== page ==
Most batteries just display a basic SOC – State of Charge. This only answers the question:
How full is my Battery?
This is usually expressed in percentages with 3-10 LEDs or bars in a display.
Customers tend to trust this, since they are used to a car fuel tank going from full to empty.
But Beware! This is the oldest trick in the battery business. Li-Ion batteries unlike car fuel tanks age in a slow (or quick) linear decline. The fuel tank gets smaller every day. So the user is misled into believing that the 100% full battery is fine.
The Key information for Maintenance and critical application users is:
How big is my fuel tank now?
This is called SOH – State of Health. When your fuel tank has shrunk from a 60 Litre to a 30 Litre this would show 50% full. A Li-ion battery below the 60-70% SOH is considered unreliable and potentially due to fail, which in Health Care applications means it should not be used.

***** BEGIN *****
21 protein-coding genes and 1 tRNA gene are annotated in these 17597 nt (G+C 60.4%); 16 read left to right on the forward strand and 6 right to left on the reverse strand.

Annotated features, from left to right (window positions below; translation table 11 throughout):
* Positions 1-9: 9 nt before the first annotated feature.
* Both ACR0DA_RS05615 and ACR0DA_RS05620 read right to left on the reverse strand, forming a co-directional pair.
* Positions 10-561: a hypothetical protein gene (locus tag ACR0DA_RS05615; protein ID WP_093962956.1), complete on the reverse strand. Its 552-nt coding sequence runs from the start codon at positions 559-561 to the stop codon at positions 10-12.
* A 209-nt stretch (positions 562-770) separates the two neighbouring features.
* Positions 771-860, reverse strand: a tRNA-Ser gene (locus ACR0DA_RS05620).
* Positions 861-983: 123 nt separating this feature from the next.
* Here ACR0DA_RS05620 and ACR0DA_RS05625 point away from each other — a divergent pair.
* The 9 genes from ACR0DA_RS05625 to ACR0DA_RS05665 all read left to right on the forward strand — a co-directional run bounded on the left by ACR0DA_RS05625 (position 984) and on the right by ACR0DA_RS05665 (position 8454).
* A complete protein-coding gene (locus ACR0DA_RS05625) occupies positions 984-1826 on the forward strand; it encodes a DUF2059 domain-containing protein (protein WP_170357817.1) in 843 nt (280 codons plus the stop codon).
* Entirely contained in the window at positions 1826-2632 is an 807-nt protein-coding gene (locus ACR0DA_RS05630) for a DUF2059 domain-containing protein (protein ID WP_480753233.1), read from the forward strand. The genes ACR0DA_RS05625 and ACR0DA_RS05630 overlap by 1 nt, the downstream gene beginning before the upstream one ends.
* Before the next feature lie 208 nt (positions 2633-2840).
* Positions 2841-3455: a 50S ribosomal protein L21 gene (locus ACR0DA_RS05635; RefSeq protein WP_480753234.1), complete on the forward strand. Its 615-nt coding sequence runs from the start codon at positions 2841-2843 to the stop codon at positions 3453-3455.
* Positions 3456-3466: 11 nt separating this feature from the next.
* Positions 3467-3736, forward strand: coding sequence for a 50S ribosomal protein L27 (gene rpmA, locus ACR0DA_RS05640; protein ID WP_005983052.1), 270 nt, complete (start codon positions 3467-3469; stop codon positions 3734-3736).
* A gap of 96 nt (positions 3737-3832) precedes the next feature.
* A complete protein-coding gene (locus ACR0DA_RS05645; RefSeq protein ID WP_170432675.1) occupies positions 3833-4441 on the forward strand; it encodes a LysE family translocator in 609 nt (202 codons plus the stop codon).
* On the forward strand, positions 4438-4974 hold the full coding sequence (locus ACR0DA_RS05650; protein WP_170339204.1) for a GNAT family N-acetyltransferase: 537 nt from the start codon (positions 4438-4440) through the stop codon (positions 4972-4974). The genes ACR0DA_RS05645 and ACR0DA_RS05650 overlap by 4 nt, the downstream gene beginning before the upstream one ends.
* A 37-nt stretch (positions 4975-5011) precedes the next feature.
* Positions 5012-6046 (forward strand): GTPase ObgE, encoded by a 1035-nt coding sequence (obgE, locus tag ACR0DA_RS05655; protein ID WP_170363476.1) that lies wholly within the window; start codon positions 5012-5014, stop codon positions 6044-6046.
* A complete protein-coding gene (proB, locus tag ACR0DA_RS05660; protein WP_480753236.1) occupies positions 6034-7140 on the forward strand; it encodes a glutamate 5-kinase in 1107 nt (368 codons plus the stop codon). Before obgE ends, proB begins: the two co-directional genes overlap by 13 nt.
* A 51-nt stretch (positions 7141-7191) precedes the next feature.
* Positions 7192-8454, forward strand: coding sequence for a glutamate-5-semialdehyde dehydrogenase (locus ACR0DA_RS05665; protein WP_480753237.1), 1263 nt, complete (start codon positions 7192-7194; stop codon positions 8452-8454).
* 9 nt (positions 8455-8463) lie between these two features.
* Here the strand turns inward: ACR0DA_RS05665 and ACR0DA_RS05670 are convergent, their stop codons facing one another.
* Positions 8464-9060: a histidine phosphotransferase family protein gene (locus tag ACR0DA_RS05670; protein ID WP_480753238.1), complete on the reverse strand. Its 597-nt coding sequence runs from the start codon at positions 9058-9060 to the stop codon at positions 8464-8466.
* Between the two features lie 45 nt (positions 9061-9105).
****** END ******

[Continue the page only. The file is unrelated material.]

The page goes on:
Finally there is SOF. State of Function combines SOC and SOH info to answer the questions:
How big is my fuel tank and How full is it?
This is ideal for the Nurse: SOF should be related to the load being used, and adapted to variations/ spikes in the PC /monitor power draw.
This is also called Remaining Run time
It answers the question: How long will it work now?
The Circadian LCD display shows SOF. The Circadian batteries show both SOC and uniquely SOH. So all levels of information are available.
Final Question: Why would a Hospital even consider entrusting the IT system functionality to a simple State of Charge info?